At Ducati, the predominant emotion is one of waiting. The bike to be used by all four men - Pramac satellite riders Ben Spies and Andrea Iannone, and factory duo Nicky Hayden and Andrea Dovizioso - is virtually unchanged from the bike they tried at Valencia, development having been put on hold during the changeover period while Audi took control of the company and rearranged the management of both Ducati and racing department Ducati Corse. The bike will still suffer understeer, and still be aggressive on the throttle, and still need plenty of work. With little new to test, the only real progress that will be made at Sepang will be on electronics, and getting the power delivery a little smoother.
That does not mean the Ducati boys will not have a lot to do. As the only returnee, Nicky Hayden will be given the bulk of the testing donkey work, while Dovizioso, Iannone and Spies focus on adapting to the bike. Of the new boys, only Iannone has had plenty of time on the bike, Spies having missed out entirely due to the shoulder injury he suffered at Sepang last year, and Dovizioso have been stymied in Jerez by a neck problem which prevented him from riding in the private test in November.
Iannone will be as wild and unpredictable as ever, Dovizioso will work as methodically and carefully as usual, but the most intriguing prospect is Ben Spies. The Texan did not meld with the 1000cc Yamaha M1, his style too radically different from Jorge Lorenzo's to make the bike work. The Ducati could be a better fit, despite the Desmosedici not being as polished and developed as the Yamaha. Spies' style has always been to ride more aggressively, and push the bike beneath him, a style which is more rewarding on the Ducati than on the Yamaha.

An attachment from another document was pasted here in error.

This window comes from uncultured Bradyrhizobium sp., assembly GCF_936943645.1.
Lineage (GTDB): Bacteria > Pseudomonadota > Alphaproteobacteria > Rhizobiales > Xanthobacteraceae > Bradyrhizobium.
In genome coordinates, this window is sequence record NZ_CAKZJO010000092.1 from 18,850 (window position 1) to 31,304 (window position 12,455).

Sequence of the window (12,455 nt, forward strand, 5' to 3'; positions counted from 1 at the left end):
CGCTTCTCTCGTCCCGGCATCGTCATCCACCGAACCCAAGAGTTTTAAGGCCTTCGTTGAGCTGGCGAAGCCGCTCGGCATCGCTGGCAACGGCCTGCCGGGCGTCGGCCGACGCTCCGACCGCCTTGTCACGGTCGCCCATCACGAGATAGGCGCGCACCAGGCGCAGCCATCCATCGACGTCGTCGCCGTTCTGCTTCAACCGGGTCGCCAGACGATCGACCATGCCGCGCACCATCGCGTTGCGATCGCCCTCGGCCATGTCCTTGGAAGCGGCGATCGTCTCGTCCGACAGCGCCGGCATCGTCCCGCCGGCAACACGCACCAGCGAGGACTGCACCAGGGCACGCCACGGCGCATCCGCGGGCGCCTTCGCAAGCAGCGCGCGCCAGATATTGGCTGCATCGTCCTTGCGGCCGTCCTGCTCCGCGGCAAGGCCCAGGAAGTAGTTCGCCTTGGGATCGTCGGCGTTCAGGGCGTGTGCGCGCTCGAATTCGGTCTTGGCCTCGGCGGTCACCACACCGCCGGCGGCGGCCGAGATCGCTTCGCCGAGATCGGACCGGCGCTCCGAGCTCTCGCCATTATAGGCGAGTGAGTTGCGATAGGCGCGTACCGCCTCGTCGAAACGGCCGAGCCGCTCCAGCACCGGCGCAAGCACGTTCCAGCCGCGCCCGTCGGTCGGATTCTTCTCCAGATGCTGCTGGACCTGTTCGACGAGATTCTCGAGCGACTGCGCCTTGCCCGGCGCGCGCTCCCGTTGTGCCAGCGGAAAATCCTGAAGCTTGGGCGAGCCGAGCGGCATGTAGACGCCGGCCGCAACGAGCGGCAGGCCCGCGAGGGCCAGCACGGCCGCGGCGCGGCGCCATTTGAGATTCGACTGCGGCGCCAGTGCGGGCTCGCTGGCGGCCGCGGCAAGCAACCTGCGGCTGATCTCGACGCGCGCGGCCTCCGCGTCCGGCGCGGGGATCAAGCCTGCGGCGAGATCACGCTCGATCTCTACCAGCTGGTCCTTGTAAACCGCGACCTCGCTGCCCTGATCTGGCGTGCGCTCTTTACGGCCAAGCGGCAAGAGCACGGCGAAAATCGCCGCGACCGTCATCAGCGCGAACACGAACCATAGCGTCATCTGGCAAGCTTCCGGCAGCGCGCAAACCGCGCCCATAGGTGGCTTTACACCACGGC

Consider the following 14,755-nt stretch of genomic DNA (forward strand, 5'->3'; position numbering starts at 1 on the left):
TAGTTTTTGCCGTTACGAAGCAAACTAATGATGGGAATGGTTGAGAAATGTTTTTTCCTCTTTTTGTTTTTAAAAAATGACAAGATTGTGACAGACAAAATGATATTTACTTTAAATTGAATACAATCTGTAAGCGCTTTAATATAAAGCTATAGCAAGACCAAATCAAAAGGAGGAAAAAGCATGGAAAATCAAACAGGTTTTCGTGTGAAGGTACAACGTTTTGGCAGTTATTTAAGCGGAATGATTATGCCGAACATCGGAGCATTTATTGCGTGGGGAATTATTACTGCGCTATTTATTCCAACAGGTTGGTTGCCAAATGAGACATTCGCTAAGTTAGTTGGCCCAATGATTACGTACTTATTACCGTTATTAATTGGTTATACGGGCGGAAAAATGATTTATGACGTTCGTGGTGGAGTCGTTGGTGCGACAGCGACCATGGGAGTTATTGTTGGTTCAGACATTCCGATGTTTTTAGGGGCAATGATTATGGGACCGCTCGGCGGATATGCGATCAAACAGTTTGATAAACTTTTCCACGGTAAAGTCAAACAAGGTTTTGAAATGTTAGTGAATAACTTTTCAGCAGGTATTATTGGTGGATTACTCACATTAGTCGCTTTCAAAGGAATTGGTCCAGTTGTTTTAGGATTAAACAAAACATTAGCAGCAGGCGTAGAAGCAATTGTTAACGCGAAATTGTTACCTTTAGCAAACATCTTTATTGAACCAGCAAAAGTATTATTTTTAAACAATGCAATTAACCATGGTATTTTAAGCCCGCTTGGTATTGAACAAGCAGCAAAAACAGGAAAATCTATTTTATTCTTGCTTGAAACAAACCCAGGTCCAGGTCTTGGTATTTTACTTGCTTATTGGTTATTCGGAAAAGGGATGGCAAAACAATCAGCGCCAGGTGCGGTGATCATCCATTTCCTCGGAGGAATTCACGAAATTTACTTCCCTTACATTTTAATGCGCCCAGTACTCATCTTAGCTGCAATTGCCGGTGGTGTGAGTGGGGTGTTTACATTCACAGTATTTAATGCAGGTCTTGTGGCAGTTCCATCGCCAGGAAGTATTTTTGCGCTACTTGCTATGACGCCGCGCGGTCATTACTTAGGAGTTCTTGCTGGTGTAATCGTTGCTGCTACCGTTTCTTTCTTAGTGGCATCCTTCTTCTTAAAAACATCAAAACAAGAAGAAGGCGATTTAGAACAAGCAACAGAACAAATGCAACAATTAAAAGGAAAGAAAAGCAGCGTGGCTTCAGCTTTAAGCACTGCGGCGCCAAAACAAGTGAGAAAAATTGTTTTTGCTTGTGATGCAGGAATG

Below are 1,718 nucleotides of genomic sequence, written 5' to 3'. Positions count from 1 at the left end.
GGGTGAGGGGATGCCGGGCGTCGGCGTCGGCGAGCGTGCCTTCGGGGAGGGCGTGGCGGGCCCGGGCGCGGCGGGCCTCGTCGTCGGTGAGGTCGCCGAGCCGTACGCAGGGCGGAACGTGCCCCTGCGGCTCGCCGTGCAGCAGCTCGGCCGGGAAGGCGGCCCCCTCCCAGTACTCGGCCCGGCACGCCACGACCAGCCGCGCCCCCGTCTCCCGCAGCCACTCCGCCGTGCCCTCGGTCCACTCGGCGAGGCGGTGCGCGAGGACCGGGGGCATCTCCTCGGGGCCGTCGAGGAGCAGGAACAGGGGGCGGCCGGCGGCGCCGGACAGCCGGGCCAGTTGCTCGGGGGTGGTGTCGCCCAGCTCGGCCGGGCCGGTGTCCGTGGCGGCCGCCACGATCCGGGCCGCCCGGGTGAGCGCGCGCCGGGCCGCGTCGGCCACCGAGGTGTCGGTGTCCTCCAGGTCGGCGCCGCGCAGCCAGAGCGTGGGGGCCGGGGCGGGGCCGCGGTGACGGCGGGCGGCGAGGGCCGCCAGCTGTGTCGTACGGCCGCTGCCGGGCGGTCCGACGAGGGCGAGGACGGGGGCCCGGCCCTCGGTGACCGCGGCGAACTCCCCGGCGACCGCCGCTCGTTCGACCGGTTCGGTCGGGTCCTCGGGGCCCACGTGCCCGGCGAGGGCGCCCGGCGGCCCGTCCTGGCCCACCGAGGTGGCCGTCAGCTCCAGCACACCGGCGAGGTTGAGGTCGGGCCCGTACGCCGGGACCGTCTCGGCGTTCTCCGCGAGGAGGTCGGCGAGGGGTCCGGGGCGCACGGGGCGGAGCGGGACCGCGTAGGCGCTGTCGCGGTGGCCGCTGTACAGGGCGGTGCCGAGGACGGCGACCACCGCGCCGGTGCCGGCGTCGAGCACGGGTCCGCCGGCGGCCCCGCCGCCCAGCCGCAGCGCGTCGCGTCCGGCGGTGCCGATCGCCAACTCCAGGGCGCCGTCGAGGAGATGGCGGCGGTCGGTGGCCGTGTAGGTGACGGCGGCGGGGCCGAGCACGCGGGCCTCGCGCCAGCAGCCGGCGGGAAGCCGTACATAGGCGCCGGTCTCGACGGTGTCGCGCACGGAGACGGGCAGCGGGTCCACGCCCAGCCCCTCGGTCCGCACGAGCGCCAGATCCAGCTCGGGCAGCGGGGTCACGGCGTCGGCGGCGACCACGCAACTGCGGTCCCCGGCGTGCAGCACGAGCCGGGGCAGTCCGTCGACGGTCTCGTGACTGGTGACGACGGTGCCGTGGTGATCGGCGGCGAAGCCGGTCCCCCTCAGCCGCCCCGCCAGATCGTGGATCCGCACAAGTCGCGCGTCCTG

But Spies is not expecting too much from the first test at Sepang. It is the first test of his shoulder after surgery, and though the joint has healed extremely well, he is still lacking both aerobic fitness and above all, strength in his shoulder. In a long and wide-ranging interview with venerable US publication Cycle World, Spies put his shoulder strength at 70%, despite the injury being 100% healed.
What Spies, along with the rest of the field, fears most is losing time to rain. The forecast is not promising, the best hope of dry track time being in the mornings. Coming to a track in the tropics, where the chance of rain is ever present, may seem a high-risk strategy. It's a long way to fly from Europe, the US and Japan just to sit around watching the rain fall, but when you consider the options, there are very few serious alternatives. In Europe, the winter cold means that even in the warmest spots on the continent, such as southern Spain, the effective amount of track time is limited. The only track that is really viable is Jerez, and that is such a unique and tight track that the lessons learned there are not necessarily applicable elsewhere. The Antipodean summer means that Australia could be an option, but Phillip Island's location perched over the Bass Straight makes the weather unpredictable, even on the hottest summer day. And Australia really is a very long way to travel, just to lose time to the weather.
But perhaps the real reason the teams test at Sepang is because they find themselves in a vicious circle. The teams have so much data at Sepang because they have tested there so often, and so when they want to compare developments against last year's bike, what better place to come to than the place they tested last year? The teams are testing at Sepang because they tested here last year, and they tested there last year because they tested at Sepang the year before. Round and round they go, trapped in a vertiginous bout of circular reasoning. If only the weather would play ball, then it wouldn't matter.
We'll find out soon enough. Riders and teams are waking up, and heading out to the track as I write this. The season starts now.